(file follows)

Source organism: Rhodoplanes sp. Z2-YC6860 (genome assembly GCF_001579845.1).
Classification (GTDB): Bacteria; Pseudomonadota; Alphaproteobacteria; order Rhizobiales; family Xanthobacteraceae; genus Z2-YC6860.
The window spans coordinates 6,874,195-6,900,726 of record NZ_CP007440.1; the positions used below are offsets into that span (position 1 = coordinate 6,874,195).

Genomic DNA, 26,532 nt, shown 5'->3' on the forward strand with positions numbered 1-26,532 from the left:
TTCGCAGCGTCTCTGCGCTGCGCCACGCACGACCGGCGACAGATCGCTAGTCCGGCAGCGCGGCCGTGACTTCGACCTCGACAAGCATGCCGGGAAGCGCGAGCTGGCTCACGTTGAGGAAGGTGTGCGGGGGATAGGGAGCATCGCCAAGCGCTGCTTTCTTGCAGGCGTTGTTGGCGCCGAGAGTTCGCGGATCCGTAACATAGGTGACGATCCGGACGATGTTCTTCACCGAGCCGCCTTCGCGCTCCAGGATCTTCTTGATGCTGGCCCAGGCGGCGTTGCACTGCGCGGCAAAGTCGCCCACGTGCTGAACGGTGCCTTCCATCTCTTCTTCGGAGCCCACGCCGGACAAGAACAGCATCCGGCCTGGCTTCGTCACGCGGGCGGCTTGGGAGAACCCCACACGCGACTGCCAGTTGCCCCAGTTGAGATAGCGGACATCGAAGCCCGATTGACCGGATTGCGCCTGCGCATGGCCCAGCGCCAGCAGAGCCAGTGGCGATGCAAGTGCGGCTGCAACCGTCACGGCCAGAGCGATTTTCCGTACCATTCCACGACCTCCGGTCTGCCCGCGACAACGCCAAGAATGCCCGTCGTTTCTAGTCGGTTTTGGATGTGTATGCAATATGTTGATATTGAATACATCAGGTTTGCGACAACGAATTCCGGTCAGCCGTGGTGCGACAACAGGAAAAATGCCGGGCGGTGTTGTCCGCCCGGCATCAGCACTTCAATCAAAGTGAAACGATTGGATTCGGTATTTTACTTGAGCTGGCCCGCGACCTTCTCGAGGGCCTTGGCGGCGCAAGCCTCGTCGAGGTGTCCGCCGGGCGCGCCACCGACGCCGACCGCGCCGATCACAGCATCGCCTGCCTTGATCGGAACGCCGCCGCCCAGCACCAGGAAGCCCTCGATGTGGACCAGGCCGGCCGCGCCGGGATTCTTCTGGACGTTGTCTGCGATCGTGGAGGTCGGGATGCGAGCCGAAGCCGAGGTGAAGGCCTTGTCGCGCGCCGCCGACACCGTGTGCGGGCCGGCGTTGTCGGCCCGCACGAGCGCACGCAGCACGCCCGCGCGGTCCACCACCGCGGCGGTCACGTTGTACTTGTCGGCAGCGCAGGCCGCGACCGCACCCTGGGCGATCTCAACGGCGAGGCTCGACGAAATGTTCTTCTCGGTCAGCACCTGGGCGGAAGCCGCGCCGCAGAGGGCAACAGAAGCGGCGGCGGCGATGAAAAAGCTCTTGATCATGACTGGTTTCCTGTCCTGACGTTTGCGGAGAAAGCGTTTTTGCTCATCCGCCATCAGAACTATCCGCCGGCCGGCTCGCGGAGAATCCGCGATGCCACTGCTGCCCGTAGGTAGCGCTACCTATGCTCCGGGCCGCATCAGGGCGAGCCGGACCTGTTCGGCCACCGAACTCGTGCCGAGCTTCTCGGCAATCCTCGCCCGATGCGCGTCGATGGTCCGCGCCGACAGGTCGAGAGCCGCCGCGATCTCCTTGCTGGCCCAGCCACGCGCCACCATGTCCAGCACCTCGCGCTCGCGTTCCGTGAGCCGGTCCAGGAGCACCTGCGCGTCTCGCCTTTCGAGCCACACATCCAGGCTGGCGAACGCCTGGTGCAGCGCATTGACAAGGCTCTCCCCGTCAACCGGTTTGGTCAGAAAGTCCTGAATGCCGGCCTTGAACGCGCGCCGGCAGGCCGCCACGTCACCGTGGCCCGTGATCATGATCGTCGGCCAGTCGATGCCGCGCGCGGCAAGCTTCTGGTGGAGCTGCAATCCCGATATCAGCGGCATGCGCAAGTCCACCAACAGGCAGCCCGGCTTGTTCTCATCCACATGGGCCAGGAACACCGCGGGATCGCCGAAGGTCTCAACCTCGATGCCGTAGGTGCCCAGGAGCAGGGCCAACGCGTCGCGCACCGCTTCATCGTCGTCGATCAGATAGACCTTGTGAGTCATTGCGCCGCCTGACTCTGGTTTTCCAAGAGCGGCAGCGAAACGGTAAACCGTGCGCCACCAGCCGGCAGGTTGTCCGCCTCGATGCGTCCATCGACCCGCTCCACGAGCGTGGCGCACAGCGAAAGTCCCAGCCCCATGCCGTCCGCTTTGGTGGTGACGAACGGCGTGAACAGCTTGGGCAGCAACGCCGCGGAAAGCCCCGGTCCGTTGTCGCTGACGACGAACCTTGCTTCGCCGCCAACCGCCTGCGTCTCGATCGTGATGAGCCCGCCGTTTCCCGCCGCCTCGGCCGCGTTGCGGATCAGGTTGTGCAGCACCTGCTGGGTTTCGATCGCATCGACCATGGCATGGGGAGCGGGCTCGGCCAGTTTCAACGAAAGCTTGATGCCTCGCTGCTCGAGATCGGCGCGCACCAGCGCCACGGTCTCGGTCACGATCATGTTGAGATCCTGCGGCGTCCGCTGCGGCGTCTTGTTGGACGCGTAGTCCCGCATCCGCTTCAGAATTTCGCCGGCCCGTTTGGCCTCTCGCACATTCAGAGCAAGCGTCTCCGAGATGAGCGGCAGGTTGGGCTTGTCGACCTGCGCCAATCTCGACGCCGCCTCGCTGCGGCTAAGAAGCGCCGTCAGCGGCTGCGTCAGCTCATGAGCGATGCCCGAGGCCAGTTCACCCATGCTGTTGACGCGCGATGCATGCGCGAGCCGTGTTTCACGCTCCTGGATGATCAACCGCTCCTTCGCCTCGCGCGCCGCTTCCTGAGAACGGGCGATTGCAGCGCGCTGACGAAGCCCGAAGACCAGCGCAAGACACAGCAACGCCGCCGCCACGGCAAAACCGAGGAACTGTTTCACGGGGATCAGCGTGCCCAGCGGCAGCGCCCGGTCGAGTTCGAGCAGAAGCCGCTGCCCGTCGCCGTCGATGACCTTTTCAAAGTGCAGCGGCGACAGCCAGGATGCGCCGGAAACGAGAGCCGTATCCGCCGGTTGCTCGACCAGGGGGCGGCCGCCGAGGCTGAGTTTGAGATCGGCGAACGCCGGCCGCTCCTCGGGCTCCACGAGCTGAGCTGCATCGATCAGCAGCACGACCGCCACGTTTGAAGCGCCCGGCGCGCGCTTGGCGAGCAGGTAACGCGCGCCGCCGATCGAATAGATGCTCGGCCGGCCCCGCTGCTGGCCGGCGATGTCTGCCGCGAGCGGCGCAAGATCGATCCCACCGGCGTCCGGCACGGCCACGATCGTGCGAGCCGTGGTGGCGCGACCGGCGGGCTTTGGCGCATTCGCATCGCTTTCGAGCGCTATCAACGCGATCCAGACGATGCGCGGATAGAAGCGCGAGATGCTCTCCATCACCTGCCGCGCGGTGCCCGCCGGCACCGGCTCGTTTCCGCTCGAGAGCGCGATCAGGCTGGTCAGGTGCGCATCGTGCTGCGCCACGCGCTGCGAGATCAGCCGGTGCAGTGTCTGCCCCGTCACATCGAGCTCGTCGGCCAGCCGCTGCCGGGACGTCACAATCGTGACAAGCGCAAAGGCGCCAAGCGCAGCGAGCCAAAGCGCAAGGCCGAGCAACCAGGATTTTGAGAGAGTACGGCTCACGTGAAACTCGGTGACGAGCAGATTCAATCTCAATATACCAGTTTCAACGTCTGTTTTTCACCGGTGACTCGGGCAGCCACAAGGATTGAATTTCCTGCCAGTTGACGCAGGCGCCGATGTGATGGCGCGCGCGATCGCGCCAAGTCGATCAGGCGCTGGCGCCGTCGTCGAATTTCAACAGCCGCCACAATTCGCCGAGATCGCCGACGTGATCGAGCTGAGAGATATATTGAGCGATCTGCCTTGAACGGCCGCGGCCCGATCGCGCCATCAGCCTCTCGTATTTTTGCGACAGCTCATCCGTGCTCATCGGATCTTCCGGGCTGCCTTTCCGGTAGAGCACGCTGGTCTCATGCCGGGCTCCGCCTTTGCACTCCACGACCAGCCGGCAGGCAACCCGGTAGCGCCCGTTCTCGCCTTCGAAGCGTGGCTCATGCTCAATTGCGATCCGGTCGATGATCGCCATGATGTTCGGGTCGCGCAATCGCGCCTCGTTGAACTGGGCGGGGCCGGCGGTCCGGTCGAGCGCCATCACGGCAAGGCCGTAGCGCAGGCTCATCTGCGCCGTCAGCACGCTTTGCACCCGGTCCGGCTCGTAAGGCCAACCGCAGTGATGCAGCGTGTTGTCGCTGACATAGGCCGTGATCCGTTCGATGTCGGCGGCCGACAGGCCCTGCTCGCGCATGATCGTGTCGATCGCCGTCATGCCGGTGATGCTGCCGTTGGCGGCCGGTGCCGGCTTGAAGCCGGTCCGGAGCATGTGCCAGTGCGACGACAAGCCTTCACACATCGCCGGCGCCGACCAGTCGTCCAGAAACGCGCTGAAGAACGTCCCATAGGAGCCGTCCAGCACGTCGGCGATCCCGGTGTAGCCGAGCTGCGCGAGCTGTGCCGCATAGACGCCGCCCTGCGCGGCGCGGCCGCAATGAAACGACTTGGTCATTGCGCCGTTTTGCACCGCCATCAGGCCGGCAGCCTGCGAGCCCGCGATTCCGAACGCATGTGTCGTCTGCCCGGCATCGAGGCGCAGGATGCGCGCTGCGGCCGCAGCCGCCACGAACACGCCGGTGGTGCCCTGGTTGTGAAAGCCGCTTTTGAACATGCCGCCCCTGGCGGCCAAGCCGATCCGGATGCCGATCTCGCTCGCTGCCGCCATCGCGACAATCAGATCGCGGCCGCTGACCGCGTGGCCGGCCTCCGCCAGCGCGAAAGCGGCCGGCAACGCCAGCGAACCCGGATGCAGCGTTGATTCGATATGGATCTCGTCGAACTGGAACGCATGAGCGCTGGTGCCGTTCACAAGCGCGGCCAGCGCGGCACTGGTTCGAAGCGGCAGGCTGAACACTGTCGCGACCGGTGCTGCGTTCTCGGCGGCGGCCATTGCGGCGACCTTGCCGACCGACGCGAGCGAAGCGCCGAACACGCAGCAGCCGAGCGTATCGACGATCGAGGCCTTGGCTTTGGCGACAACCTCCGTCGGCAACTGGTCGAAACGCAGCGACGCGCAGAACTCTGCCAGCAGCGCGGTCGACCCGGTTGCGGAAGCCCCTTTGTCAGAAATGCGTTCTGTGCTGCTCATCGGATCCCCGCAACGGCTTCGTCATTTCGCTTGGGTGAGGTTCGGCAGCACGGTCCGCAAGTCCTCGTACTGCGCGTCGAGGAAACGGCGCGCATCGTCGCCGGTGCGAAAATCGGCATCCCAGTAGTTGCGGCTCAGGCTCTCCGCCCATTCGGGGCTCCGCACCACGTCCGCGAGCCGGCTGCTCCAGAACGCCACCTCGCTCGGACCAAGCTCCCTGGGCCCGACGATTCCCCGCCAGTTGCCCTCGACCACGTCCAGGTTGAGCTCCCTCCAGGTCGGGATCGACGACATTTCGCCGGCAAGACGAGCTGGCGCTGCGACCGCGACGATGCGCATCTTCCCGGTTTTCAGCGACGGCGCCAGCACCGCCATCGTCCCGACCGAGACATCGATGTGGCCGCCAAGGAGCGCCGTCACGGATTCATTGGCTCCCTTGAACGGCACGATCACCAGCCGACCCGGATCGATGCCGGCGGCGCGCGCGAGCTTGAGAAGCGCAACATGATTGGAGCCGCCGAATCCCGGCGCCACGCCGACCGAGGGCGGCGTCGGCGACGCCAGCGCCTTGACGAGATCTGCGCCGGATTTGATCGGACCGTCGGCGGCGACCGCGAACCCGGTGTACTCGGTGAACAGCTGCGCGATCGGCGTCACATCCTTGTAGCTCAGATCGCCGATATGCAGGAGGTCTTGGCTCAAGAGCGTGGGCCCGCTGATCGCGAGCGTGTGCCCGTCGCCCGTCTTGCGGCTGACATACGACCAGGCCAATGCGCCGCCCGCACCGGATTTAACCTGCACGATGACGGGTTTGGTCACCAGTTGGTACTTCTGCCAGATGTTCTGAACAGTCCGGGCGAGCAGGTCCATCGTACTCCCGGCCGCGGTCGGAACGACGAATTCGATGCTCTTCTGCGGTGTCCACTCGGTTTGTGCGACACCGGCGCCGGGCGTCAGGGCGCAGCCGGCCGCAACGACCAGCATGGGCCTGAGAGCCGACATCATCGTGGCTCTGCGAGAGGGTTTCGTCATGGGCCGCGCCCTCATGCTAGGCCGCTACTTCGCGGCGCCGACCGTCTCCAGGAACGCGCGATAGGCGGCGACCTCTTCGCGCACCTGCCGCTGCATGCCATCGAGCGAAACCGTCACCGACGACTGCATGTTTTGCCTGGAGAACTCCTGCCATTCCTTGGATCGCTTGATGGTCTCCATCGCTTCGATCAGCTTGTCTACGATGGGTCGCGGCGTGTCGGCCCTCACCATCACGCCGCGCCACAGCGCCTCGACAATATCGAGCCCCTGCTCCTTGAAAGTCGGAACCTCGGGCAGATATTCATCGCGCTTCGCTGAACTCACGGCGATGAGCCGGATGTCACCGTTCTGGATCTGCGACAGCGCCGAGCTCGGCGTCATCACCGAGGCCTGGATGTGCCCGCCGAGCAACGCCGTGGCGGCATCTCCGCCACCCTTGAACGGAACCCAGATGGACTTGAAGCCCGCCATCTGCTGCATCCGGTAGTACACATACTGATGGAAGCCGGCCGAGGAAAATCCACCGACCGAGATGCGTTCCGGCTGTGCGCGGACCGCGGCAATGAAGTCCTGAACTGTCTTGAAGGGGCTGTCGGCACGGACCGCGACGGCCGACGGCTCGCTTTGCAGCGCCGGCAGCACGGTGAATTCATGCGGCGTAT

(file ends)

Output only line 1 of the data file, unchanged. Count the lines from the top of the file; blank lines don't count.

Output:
Source organism: Rhodoplanes sp. Z2-YC6860 (genome assembly GCF_001579845.1).